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Vol. 34 No. 5
September-October 2012

Stamps International |

See also www.iupac.org/publications/ci/indexes/stamps.html


The Mother of All Molecules

The initial disclosure of the molecular structure of deoxyribonucleic acid (DNA) by James Watson and Francis Crick appeared as a short communication in the 25 April 1953 issue of the journal Nature. The authors concluded their seminal paper with the unassuming but farsighted assertion that “. . . the specific pairing we have postulated immediately suggests a possible copying mechanism for the genetic material.” It was indeed a breakthrough that transformed our understanding of cellular function and, in the ensuing decades, completely revolutionized fields as diverse as medicine, forensics, bioinformatics, and nanotechnology. In December 1962, almost exactly 50 years ago, Watson, Crick, and Maurice Wilkins, their collaborator at King’s College, received the Nobel Prize in Physiology or Medicine for their momentous discovery. No account of those involved in the determination of the structure of DNA would be complete without mentioning the key role played by Rosalind Franklin, the British biophysicist and crystallographer (1920–1958) whose X‑ray images provided crucial information that Watson and Crick used to build their original model of the iconic molecule.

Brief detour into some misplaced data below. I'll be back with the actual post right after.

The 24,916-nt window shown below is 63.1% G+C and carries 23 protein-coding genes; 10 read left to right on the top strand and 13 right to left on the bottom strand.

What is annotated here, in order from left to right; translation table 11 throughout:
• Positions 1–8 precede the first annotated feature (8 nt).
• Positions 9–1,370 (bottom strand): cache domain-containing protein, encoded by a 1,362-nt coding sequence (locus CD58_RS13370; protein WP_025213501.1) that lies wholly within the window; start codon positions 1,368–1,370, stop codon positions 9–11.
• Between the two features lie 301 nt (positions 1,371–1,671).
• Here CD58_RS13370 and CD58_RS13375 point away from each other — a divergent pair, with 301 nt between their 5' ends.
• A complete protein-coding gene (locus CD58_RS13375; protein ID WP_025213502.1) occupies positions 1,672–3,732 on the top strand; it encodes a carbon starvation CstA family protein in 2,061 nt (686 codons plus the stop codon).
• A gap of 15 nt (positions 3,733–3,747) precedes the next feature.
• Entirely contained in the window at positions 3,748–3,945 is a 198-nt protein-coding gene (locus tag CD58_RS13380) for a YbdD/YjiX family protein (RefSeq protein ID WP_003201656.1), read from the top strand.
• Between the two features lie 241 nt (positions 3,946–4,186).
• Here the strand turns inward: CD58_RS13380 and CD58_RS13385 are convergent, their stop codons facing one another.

The stamp from Gabon illustrated in this note, issued in 2000, commemorates the discovery of the structure of DNA as one of the most important scientific achievements of the 20th century. It is part of a set of three stamps that also feature the invention of the transistor and the development of controlled nuclear fission. In turn, the stamp from Tanzania (1990) celebrates the Nobel Prize awarded to Watson, Crick, and Wilkins and shows the famous DNA double helix in purple, with the linked light blue spheres presumably representing complementary hydrogen-bonded base pairs. It also belongs to an eclectic set of stamps that highlights some of the most important technological advances of the last century, including the breaking of the sound barrier by the Bell X‑1 plane in 1947 and the descent of the bathyscaphe Trieste to the deepest part of the ocean in 1960. It has been less than 60 years since the structure of DNA was uncovered, so we ought to look forward to the many new exciting applications that are bound to emerge in the decades ahead.

Written by Daniel Rabinovich <drabinov@uncc.edu>.


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